The introduction of the new NHS in 1948 saw satisfaction rates rise, but only temporarily. By 1949, satisfaction ratings recorded by Gallup had fallen roughly back to pre-NHS levels. The most frequent 'grumbles' focused, as they had always done, on admission delays, waiting times in outpatient departments, poor food, discourtesy and the condition of hospitals. Poor quality care for the chronic sick and maternity cases provoked the strongest criticism. When, in 1956, a cross-section of patients were asked by the American academic, Paul Gemmill, whether the NHS offered better or worse treatment than before 1948, 36 per cent said better, 13 per cent worse, but significantly, the majority (51 per cent) said 'about the same'. Given the alleged deficiencies of the pre-NHS GP service, this did not reflect well on the NHS. By the 1960s, Gallup polls found satisfaction rates still stood at around 80 per cent. The issues about which people were concerned, and the chief problems identified, remained remarkably constant.
What of the recent past? The most comprehensive time series, the British Social Attitudes surveys (BSA), reveals significant variations in patient approval ratings from 1983-2011. In-patient satisfaction averaged 61 per cent across the three decades, while for out-patients, until 2003, it was slightly lower (see Figure 1, below). Those neither satisfied nor dissatisfied averaged 18-20 per cent across time. The most striking recent improvement centred on the NHS's overall approval ratings. When the public were asked by BSA in 1996 and 1997 how satisfied or dissatisfied they were with the way in which the NHS was managed, only 35 per cent responded favourably. In January 2002 the Daily Telegraph had reported on the basis of a Gallup poll that public satisfaction with the NHS was at 'an all-time low despite the extra billions pumped into the system since Labour came to power in 1997.' Forty per cent said they would prefer to 'go private' if they could, forty per cent thought the NHS was getting worse, and 20 per cent thought it a failure. Yet, by 2010 this situation had changed radically. Now 70 per cent expressed satisfaction with the way the NHS was run, undermining the case for substantive reform. The years preceding 2010 had seen sustained increases in investment, with waiting times at an all-time low. It was no coincidence that as resources and key patient performance indicators improved, so too did overall public satisfaction (Figures 1 & 2).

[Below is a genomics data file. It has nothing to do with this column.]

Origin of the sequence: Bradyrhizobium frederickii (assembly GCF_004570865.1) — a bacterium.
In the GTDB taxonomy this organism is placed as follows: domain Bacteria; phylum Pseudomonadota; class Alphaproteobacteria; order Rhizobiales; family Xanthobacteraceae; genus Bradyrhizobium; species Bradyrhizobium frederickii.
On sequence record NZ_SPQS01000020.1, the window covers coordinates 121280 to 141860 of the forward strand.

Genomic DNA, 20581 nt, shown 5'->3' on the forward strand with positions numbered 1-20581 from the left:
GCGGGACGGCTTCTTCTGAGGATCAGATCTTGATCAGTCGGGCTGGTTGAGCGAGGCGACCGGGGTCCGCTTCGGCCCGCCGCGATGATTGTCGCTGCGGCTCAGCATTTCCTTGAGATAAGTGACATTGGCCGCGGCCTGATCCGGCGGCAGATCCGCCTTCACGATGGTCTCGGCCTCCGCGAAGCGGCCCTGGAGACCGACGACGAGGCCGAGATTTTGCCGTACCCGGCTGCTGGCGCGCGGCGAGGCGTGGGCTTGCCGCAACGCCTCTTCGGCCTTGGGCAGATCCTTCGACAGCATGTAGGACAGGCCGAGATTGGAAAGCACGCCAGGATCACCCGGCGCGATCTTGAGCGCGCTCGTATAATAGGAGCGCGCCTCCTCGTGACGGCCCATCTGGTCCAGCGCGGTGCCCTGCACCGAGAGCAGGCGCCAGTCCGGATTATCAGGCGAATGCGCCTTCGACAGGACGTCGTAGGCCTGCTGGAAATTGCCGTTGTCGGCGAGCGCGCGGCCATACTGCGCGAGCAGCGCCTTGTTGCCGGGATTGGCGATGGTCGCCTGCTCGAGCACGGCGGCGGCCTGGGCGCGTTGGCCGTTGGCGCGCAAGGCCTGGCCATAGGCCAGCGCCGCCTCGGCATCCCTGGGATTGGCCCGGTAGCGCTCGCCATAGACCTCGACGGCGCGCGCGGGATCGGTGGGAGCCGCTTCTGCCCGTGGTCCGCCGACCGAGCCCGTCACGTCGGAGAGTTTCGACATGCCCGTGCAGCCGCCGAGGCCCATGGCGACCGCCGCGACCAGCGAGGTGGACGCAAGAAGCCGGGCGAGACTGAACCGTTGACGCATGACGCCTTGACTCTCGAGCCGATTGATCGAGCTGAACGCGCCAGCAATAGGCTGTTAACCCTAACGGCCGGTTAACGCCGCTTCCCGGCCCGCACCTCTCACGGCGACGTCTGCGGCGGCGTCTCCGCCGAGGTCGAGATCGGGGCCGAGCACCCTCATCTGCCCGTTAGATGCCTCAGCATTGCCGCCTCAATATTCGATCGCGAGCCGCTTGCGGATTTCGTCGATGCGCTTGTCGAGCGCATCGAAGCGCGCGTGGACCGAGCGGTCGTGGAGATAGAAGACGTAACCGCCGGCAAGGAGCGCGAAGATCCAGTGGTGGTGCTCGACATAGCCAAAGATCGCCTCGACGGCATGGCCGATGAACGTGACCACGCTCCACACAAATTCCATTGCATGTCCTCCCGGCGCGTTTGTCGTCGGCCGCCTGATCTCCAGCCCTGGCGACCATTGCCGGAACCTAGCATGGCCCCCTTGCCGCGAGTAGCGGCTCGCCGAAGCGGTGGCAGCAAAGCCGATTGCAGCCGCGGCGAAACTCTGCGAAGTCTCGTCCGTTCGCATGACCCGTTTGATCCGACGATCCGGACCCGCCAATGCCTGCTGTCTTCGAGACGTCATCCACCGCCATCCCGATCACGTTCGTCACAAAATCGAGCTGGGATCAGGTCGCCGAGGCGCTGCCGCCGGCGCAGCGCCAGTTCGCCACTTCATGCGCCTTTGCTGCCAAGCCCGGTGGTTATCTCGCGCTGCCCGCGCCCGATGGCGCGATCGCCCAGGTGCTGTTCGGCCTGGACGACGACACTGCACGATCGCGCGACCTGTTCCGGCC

Figure 1: NHS satisfaction ratings 1986-2011
Figure 2: NHS satisfaction ratings v. net expenditure as % of UK GDP 1983-2010